In Canada, fires kill eight people every week, with residential fires accounting for 73% of those fatalities. But many of these fatalities—and resulting home insurance claims—can be prevented with proper smoke alarm maintenance. From October 9-15th, Fire Prevention Week serves as a reminder to encourage people to replace their smoke detectors. Most require replacing every 10 years. It’s also a great time to review smoke alarm safety essentials.
As a property owner looking to safeguard your largest asset, it’s important to have working smoke alarms in your home or business facility, so that you’re notified at the first sign of a fire. Every fireproof business has a fire detection system installed on its premises.
Taking the time to select the right smoke alarm with proper installation and maintenance can go a long way to help with safeguarding your property.
Types of smoke alarm
There are two types of smoke alarms: ionization smoke alarms and photoelectric smoke alarms:
- Ionization smoke alarms detect invisible fire particles associated with fast flaming fires sooner than photoelectric alarms.
- Photoelectric smoke alarms may detect fire particles associated with slow smouldering fires sooner than ionization alarms.
Things to Consider when deciding where to install your smoke alarm
Since smoke rises, it’s typically recommended that you place your smoke alarms on the ceiling, avoiding ceilings that are near bathrooms, heating appliances, windows and ceiling fans. Half of fatal fires occur at night while people are asleep, so we typically recommend installing smoke alarms inside each bedroom and outside each sleeping area on every level of the home, including the basement. In addition to those, consider installing an alarm in the hall following the manufacturer’s installation instructions.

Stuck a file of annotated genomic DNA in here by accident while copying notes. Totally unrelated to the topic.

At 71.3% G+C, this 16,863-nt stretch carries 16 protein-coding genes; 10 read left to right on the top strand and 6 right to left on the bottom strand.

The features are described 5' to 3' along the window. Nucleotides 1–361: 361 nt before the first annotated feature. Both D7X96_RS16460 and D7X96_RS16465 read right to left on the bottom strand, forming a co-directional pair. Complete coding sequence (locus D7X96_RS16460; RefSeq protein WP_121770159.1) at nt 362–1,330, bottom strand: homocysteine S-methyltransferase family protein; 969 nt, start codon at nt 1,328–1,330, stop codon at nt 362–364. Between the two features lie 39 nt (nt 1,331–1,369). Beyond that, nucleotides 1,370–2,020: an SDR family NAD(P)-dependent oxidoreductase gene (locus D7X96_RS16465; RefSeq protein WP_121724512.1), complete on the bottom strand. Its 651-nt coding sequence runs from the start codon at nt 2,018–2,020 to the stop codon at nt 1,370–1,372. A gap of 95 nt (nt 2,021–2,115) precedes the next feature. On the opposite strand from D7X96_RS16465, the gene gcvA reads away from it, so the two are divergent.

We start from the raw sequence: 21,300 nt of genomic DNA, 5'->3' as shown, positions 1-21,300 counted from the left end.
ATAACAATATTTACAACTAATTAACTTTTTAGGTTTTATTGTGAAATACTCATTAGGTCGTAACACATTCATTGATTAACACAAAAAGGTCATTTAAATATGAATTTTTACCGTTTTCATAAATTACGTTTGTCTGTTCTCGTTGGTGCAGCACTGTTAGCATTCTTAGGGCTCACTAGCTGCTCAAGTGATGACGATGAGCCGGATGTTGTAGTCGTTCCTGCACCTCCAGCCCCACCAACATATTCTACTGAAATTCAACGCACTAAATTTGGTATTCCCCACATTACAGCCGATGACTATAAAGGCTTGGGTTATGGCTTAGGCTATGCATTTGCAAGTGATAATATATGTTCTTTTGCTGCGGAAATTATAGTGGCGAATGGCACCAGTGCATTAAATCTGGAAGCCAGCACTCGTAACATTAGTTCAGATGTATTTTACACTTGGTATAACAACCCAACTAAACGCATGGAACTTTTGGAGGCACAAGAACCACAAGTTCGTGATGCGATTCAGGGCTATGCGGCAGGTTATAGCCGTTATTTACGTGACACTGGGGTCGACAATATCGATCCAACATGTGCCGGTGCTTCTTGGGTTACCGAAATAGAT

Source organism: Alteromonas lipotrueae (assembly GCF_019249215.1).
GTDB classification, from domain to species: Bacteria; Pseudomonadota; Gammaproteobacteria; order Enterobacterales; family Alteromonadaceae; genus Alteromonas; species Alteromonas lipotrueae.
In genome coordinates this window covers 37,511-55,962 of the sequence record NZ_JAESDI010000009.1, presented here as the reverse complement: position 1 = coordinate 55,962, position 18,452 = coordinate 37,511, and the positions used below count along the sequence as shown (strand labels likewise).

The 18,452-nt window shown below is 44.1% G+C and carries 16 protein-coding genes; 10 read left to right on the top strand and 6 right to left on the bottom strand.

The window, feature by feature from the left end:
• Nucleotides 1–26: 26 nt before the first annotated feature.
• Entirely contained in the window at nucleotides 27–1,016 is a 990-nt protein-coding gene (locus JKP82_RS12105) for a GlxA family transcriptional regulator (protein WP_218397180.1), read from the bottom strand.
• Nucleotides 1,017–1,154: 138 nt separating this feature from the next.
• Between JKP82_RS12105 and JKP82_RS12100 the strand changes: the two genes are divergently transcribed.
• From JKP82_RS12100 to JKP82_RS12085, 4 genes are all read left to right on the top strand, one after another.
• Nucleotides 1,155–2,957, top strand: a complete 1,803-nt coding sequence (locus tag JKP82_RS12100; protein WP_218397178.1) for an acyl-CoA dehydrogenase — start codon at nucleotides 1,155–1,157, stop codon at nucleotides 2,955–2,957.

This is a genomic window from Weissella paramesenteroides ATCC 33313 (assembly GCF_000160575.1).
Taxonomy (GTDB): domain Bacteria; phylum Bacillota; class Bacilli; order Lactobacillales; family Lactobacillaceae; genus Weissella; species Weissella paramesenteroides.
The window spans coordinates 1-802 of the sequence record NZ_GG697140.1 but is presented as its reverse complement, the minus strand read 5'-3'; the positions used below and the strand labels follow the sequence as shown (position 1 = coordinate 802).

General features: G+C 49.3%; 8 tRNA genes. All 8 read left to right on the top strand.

Image courtesy of Town of Brighton
Smoke alarm maintenance
You should maintain your smoke alarms according to manufacturer’s instructions. Test your smoke alarms regularly to ensure the battery and alarm are operating property. Often testing can be completed by pressing the test button or by using a smouldering incense stick to trigger the alarm.
If the battery needs replacing, most smoke alarms will sound a regular warning ‘beep’. However it is best practice to not wait until the warning ‘beep’ and to replace batteries when you change your clocks in the spring and fall. The typical life expectancy of a smoke alarm is 87,000 hours, or about 10 years, so make sure you note the date that you alarm was purchased and installed. After its life expectancy is up, a smoke alarm may fail to alert you when there’s a fire, so make sure they are replaced. Typical carbon monoxide alarms should be replaced every five years.
Consider cleaning your smoke alarm every six months, or as recommended by the manufacturer, using a soft brush or a vacuum cleaner to gently remove any dust buildup. Never clean your smoke alarm while it’s electrically-connected.
Installing your smoke alarms correctly and ensuring they’re working properly are small steps you can take today to protect your property and keep your most valuable possessions safe from fire. For any questions, contact your local fire department.
This blog is provided for information only and is not a substitute for professional advice. We make no representations or warranties regarding the accuracy or completeness of the information and will not be responsible for any loss arising out of reliance on the information.